A federal appeals court granted the Department of Justice’s request to continue the military’s anti-gay Don’t Ask Don’t Tell policy late Friday night.
In a three-page decision, the US 9th Circuit Court of Appeals said that the government has provided new information, and the court was upholding the a previous ruling keeping DADT in place “in order to provide this court with an opportunity to consider fully the issues presented in the light of these previously undisclosed facts.”
The Department of Justice did not elaborate on these “undisclosed facts,” only releasing a statement saying that it asked the court to reconsider its order “to avoid short-circuiting the repeal process established by Congress during the final stages of the implementation of the repeal.”
The Log Cabin Republicans, who brought the original suit against the Department of Justice regarding DADT, were not happy about this motion, saying “an on-again, off-again status of the District Court’s injunction benefits no-one and plays havoc with the constitutional rights of American service members.”
Servicemembers United, an organization of LGBT troops and veterans, are also frustrated over the ridiculousness of the DADT repeal process. “The situation with finally ending this outdated and discriminatory federal policy has become absolutely ridiculous,” said the group’s executive director Alexander Nicholson. “It is simply not right to put the men and women of our armed forces through this circus any longer.”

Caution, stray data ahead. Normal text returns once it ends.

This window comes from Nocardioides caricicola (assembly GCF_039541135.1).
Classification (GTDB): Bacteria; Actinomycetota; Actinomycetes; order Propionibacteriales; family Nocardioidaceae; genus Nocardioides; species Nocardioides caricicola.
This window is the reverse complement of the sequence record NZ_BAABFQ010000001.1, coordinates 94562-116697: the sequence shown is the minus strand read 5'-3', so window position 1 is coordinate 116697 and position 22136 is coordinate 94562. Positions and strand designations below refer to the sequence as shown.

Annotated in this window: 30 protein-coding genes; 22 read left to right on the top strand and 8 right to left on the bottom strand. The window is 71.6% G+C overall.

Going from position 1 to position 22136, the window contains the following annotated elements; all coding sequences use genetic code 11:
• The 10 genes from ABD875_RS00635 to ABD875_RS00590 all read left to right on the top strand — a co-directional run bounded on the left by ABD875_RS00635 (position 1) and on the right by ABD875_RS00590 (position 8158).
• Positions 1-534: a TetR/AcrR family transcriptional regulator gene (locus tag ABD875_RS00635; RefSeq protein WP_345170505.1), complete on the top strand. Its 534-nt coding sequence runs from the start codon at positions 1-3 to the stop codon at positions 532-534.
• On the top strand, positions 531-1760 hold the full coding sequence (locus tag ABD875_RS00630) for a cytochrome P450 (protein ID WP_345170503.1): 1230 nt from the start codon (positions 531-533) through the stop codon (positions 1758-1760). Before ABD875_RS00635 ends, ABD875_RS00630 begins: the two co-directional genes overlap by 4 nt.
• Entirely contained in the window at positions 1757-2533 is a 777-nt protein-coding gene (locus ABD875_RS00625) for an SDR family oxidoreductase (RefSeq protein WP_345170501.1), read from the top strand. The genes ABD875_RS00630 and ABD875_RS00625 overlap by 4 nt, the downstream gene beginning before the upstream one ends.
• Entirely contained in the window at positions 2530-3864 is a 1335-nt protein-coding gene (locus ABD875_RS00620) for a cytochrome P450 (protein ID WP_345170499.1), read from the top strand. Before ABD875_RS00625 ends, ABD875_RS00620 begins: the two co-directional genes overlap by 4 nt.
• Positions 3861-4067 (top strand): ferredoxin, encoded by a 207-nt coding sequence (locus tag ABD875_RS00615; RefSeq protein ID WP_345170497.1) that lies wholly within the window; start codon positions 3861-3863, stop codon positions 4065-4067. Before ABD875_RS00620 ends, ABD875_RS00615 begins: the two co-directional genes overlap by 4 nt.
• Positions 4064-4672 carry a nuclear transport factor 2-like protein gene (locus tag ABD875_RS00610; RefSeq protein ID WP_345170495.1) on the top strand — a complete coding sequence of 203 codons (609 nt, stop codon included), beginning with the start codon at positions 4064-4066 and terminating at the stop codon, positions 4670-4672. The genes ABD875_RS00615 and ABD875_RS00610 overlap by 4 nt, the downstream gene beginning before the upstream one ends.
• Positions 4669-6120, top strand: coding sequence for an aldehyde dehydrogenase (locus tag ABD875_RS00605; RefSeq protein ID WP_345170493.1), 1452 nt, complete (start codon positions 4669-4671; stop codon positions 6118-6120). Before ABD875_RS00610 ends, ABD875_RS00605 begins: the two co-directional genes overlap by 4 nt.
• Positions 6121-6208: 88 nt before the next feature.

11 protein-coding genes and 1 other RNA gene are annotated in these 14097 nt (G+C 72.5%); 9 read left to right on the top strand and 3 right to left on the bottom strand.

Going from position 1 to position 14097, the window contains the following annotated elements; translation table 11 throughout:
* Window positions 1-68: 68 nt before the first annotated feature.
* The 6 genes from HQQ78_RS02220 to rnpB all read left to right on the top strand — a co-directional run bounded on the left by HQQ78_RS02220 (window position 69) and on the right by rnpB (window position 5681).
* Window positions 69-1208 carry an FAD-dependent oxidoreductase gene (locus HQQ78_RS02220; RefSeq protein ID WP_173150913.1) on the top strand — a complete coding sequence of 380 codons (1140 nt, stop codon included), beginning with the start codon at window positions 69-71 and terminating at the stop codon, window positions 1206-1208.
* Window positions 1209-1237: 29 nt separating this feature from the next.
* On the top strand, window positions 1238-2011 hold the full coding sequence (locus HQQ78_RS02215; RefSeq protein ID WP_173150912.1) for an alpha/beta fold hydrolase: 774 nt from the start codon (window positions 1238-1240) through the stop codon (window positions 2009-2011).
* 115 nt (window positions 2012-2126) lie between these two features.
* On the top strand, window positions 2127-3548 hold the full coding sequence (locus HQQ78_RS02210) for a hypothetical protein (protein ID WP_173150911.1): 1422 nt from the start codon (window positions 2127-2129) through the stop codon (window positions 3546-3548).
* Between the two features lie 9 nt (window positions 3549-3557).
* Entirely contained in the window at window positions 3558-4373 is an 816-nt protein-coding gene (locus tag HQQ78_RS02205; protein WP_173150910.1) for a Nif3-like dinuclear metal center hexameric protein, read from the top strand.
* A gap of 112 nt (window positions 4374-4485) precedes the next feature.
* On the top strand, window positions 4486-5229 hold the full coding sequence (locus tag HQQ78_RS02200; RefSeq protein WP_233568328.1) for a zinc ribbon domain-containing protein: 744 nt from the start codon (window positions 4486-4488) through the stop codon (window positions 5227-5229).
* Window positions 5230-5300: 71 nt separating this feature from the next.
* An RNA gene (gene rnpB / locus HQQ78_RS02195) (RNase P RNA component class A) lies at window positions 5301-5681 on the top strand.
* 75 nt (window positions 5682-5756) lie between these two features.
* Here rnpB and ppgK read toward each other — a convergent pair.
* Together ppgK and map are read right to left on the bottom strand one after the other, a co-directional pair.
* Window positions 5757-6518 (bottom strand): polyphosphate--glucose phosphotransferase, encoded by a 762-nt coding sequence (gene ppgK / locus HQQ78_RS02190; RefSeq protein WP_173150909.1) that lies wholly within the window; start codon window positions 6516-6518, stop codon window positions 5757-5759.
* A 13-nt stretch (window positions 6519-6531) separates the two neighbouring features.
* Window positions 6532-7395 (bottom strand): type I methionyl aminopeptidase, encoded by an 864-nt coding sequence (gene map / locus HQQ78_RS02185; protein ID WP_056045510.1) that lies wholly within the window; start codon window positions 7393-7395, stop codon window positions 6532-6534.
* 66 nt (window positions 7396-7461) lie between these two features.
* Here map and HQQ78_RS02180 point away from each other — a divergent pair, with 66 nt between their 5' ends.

The Court had halted the enforcement of DADT in a July 6 ruling, but has since changed its tone. It now believes that military readiness would be severely affected with an early halt to the policy, and wants to ensure that the policy is repealed in accordance with the process set into motion by Obama’s December signature of the repeal.
The military has 60 days to implement the repeal once the chiefs of military services have submitted their recommendations. And as each of the chiefs submitted their reports to Defense Secretary Leon Panetta last week, the Pentagon should be certifying that repealing the ban will not affect military readiness. The ban could be officially repealed by September.
In the meantime, the Justice Department said “it remains the policy of the Department of Defense not to ask service members or applicants about their sexual orientation, to treat all members with dignity and respect, and to ensure maintenance of good order and discipline.”
According to certain service members, such as Lt. Col. Paul Hackett of the Marine Corps Reserve, DADT is already a goner. “We’re already taking steps to implement it,” he said. “Politicians do what politicians do for whatever their political need is. It’s an election year, so somebody is obviously taken that into consideration. I suspect that’s what driving this.”
Thankfully, despite the added delay dismantling the discriminatory policy, the court has prevented any investigations or discharges under the Don’t Ask Don’t Tell policy.
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